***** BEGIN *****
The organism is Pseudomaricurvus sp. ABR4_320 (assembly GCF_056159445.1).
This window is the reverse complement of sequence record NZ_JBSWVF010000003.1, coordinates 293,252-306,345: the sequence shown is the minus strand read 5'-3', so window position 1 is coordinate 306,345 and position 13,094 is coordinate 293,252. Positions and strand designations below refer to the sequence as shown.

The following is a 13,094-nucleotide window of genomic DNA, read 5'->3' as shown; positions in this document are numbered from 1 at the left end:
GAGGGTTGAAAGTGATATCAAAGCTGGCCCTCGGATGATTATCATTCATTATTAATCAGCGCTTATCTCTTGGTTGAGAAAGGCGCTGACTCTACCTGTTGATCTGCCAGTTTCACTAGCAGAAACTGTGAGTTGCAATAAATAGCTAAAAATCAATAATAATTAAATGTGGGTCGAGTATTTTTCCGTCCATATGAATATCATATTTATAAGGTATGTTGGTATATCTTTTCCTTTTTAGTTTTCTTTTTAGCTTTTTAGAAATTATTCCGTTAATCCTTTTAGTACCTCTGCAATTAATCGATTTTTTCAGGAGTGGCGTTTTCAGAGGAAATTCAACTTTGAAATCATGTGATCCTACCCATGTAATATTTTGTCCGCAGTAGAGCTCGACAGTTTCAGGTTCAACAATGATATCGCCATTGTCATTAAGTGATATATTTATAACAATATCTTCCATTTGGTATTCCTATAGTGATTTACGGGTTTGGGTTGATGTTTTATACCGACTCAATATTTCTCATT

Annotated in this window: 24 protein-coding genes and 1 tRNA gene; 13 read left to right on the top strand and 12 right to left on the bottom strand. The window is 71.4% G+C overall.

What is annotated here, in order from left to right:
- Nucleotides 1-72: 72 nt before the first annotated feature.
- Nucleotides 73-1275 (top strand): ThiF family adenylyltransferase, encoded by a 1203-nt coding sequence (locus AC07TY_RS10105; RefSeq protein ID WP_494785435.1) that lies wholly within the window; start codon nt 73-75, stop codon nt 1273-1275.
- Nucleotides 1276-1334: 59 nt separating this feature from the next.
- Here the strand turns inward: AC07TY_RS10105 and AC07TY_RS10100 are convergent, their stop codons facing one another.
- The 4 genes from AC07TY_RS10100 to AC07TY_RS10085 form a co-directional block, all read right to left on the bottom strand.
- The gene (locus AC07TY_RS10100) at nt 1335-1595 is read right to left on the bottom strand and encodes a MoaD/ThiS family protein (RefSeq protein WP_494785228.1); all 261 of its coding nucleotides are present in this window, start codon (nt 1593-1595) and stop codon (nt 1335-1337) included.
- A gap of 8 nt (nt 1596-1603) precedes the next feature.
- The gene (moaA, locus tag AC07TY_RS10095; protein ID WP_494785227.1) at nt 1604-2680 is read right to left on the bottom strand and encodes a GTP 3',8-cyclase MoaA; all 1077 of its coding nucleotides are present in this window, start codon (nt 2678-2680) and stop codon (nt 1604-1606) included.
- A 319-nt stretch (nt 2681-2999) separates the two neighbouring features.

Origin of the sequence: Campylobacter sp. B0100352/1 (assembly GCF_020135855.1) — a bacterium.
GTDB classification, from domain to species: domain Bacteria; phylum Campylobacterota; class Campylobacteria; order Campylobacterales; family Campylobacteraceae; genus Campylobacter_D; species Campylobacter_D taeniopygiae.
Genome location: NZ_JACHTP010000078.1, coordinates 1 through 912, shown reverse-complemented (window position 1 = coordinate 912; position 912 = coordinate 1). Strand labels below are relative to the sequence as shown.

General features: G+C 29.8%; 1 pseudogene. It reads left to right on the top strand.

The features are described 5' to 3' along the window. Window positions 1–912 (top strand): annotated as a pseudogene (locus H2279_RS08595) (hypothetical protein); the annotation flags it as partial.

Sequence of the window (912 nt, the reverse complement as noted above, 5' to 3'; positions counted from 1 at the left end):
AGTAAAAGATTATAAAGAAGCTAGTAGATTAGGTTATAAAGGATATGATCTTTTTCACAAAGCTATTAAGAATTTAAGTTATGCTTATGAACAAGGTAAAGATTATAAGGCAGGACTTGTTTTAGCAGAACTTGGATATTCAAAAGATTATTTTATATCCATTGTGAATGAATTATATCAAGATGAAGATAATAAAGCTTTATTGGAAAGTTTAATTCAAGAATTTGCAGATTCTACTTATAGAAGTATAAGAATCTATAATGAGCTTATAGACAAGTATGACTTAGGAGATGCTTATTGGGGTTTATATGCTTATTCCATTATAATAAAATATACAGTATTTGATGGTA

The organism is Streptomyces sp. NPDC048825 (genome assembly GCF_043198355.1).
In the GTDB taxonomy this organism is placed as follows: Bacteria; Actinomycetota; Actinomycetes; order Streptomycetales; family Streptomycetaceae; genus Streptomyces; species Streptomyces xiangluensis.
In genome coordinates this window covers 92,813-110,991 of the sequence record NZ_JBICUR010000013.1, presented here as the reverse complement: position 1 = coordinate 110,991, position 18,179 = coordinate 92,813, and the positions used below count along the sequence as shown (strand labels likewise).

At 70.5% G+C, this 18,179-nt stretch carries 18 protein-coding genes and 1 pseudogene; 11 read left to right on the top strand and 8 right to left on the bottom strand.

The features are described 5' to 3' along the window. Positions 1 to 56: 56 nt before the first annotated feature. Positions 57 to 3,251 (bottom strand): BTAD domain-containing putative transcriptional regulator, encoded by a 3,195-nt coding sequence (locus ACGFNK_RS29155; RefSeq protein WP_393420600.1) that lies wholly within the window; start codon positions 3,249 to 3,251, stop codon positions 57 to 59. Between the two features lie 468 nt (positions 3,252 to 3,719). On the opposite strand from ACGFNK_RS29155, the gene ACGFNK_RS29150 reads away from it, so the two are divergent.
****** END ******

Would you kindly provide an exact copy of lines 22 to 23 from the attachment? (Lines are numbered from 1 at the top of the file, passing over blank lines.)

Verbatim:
AGTAAAAGATTATAAAGAAGCTAGTAGATTAGGTTATAAAGGATATGATCTTTTTCACAAAGCTATTAAGAATTTAAGTTATGCTTATGAACAAGGTAAAGATTATAAGGCAGGACTTGTTTTAGCAGAACTTGGATATTCAAAAGATTATTTTATATCCATTGTGAATGAATTATATCAAGATGAAGATAATAAAGCTTTATTGGAAAGTTTAATTCAAGAATTTGCAGATTCTACTTATAGAAGTATAAGAATCTATAATGAGCTTATAGACAAGTATGACTTAGGAGATGCTTATTGGGGTTTATATGCTTATTCCATTATAATAAAATATACAGTATTTGATGGTA

The organism is Streptomyces sp. NPDC048825 (genome assembly GCF_043198355.1).